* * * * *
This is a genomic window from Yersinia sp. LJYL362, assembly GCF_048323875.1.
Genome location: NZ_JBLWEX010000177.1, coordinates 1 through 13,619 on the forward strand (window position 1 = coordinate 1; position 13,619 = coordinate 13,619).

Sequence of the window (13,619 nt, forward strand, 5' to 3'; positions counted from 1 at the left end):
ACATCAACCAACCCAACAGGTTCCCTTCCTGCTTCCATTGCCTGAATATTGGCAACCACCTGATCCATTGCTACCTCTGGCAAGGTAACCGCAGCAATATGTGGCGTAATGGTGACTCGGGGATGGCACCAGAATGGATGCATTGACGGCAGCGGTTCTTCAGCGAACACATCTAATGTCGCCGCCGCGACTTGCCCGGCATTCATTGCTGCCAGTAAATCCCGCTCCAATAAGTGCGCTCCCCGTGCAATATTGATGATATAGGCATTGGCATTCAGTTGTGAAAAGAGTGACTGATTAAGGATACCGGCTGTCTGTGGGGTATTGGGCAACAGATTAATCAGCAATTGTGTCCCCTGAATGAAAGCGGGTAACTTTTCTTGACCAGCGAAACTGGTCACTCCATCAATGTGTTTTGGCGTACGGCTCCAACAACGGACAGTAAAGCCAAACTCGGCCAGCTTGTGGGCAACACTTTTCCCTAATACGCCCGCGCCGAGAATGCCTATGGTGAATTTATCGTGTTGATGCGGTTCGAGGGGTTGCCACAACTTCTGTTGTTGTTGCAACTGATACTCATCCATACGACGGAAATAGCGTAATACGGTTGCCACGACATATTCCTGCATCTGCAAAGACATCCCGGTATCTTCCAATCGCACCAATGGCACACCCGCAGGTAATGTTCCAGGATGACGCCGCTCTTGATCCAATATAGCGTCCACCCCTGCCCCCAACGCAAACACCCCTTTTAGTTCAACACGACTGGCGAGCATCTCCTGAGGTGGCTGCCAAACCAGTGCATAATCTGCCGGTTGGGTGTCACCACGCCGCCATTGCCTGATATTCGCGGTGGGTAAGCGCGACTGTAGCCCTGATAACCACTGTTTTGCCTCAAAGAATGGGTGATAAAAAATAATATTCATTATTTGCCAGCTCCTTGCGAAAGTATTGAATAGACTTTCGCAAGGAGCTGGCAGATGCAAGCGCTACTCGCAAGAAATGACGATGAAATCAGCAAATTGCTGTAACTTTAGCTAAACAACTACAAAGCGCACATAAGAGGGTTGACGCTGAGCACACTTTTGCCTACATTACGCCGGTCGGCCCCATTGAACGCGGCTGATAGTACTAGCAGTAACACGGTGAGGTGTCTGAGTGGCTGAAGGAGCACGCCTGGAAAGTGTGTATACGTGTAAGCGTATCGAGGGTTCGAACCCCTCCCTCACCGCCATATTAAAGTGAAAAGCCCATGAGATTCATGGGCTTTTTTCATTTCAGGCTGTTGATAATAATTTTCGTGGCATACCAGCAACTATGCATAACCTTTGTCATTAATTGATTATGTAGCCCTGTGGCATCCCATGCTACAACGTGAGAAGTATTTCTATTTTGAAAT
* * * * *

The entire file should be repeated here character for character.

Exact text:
This is a genomic window from Yersinia sp. LJYL362, assembly GCF_048323875.1.
Genome location: NZ_JBLWEX010000177.1, coordinates 1 through 13,619 on the forward strand (window position 1 = coordinate 1; position 13,619 = coordinate 13,619).

Sequence of the window (13,619 nt, forward strand, 5' to 3'; positions counted from 1 at the left end):
ACATCAACCAACCCAACAGGTTCCCTTCCTGCTTCCATTGCCTGAATATTGGCAACCACCTGATCCATTGCTACCTCTGGCAAGGTAACCGCAGCAATATGTGGCGTAATGGTGACTCGGGGATGGCACCAGAATGGATGCATTGACGGCAGCGGTTCTTCAGCGAACACATCTAATGTCGCCGCCGCGACTTGCCCGGCATTCATTGCTGCCAGTAAATCCCGCTCCAATAAGTGCGCTCCCCGTGCAATATTGATGATATAGGCATTGGCATTCAGTTGTGAAAAGAGTGACTGATTAAGGATACCGGCTGTCTGTGGGGTATTGGGCAACAGATTAATCAGCAATTGTGTCCCCTGAATGAAAGCGGGTAACTTTTCTTGACCAGCGAAACTGGTCACTCCATCAATGTGTTTTGGCGTACGGCTCCAACAACGGACAGTAAAGCCAAACTCGGCCAGCTTGTGGGCAACACTTTTCCCTAATACGCCCGCGCCGAGAATGCCTATGGTGAATTTATCGTGTTGATGCGGTTCGAGGGGTTGCCACAACTTCTGTTGTTGTTGCAACTGATACTCATCCATACGACGGAAATAGCGTAATACGGTTGCCACGACATATTCCTGCATCTGCAAAGACATCCCGGTATCTTCCAATCGCACCAATGGCACACCCGCAGGTAATGTTCCAGGATGACGCCGCTCTTGATCCAATATAGCGTCCACCCCTGCCCCCAACGCAAACACCCCTTTTAGTTCAACACGACTGGCGAGCATCTCCTGAGGTGGCTGCCAAACCAGTGCATAATCTGCCGGTTGGGTGTCACCACGCCGCCATTGCCTGATATTCGCGGTGGGTAAGCGCGACTGTAGCCCTGATAACCACTGTTTTGCCTCAAAGAATGGGTGATAAAAAATAATATTCATTATTTGCCAGCTCCTTGCGAAAGTATTGAATAGACTTTCGCAAGGAGCTGGCAGATGCAAGCGCTACTCGCAAGAAATGACGATGAAATCAGCAAATTGCTGTAACTTTAGCTAAACAACTACAAAGCGCACATAAGAGGGTTGACGCTGAGCACACTTTTGCCTACATTACGCCGGTCGGCCCCATTGAACGCGGCTGATAGTACTAGCAGTAACACGGTGAGGTGTCTGAGTGGCTGAAGGAGCACGCCTGGAAAGTGTGTATACGTGTAAGCGTATCGAGGGTTCGAACCCCTCCCTCACCGCCATATTAAAGTGAAAAGCCCATGAGATTCATGGGCTTTTTTCATTTCAGGCTGTTGATAATAATTTTCGTGGCATACCAGCAACTATGCATAACCTTTGTCATTAATTGATTATGTAGCCCTGTGGCATCCCATGCTACAACGTGAGAAGTATTTCTATTTTGAAAT